“News media have struggled for several years with the impact social media has had on the
distribution of our content. While providing our members with the potential to reach more
readers, the opacity surrounding the inner workings of major platforms means we are never able
to truly maximize that potential. We are at a competitive disadvantage, beholden to the platforms
and their rules. This bill will help us level the playing field.” – Nancy Barnes, President of the
American Society of News Editors (ASNE).

“Facebook and Google love us for our local content. But they are not contributing to the cost of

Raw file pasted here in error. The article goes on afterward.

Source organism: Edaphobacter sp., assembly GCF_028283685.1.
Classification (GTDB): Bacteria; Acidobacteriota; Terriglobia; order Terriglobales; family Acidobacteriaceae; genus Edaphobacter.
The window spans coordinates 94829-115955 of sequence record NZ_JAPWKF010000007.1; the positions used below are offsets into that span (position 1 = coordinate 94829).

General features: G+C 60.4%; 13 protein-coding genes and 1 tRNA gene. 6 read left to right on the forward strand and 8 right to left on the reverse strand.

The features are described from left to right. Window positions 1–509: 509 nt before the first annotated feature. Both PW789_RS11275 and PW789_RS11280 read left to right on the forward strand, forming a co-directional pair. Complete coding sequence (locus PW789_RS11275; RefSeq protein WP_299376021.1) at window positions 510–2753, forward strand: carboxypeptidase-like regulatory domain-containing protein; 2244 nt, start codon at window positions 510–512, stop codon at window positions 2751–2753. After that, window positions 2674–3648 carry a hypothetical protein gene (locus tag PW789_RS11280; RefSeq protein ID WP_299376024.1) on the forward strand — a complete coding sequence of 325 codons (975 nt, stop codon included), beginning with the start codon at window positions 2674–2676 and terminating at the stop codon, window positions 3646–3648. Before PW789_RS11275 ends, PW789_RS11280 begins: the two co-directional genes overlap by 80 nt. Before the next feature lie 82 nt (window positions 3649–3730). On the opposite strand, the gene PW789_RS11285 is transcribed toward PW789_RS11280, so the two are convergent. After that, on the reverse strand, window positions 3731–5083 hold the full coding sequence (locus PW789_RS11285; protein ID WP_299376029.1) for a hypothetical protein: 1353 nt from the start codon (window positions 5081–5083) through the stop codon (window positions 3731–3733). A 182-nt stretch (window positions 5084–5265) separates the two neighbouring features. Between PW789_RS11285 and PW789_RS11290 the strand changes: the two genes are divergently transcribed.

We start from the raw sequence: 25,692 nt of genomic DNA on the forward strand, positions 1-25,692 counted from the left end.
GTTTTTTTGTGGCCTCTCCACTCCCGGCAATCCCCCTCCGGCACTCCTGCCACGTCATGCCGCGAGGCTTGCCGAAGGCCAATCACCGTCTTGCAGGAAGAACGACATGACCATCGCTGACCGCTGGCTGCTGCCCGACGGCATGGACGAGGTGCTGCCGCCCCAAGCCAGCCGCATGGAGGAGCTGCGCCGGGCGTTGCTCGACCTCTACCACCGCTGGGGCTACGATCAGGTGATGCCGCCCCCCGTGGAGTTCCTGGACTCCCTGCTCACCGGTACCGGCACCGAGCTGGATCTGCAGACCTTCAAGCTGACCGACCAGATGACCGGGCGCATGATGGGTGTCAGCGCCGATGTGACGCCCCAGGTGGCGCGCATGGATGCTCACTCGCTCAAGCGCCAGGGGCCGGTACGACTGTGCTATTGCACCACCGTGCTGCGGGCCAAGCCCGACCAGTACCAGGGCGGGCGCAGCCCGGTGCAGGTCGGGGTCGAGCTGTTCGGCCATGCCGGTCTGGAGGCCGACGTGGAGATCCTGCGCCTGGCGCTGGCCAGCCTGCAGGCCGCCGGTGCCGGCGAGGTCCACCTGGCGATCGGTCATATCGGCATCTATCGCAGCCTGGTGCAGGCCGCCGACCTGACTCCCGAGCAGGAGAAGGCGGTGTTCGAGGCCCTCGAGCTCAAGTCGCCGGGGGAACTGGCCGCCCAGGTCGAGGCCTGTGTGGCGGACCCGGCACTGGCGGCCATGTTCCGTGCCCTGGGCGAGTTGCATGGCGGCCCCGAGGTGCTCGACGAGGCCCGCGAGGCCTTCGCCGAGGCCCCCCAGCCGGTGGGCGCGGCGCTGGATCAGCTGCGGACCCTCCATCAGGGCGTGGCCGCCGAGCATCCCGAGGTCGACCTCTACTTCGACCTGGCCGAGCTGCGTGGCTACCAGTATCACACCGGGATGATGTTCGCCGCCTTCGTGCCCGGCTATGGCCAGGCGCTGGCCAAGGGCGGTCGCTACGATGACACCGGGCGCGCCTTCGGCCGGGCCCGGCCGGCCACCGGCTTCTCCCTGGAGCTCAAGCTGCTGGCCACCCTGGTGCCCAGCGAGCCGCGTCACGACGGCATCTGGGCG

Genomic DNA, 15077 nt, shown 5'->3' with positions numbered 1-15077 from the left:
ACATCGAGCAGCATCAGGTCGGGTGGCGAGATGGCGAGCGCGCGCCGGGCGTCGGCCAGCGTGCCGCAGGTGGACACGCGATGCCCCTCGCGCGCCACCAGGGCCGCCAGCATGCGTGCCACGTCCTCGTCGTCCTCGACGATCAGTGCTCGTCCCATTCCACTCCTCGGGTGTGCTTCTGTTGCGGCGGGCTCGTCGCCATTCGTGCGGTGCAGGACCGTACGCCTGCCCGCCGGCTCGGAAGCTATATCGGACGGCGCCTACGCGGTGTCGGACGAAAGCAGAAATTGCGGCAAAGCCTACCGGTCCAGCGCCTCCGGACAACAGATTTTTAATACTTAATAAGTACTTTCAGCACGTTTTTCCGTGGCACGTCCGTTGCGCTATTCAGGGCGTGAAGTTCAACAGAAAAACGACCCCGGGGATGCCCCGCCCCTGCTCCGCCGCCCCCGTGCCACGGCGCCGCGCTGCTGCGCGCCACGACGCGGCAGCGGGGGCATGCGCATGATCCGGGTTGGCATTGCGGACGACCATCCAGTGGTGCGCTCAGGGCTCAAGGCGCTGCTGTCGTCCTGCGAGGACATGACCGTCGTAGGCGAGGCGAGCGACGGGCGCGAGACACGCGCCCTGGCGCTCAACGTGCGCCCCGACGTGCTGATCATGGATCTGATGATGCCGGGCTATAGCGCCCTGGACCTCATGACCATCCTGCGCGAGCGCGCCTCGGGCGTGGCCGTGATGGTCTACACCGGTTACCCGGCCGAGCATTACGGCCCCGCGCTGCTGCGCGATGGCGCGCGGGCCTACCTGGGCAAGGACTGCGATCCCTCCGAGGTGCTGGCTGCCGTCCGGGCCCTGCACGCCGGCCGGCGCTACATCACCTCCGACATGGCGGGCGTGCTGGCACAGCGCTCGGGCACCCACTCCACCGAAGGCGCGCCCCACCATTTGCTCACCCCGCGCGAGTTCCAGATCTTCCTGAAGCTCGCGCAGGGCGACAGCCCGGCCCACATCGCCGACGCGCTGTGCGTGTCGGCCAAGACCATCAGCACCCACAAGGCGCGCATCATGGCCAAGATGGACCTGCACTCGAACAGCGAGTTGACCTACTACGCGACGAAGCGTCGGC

gathering our intensely local and interesting news, and publishers do not receive any
compensation when our material travels out over these mega-giant networks. This bill would
give newspapers the ability to work as an industry for fairness in the digital environment. We
hope Congress will move quickly to pass the legislation,” – Andrew Johnson, Publisher of the
Dodge County (WI) Pionier and President of the National Newspaper Association (NNA).

“The journalism industry has a tenuous relationship with major content platforms such as Google
and Facebook. We need them to distribute our content but we are also beholden to the rules they
set, with no ability to meaningfully negotiate policies or practices which will actually benefit our
members. This bill is necessary to ensuring we control how our content is distributed; it therefore
benefits not only AAN members but our readers,” – Molly Willmott, President of the
Association of Alternative Newsmedia (AAM).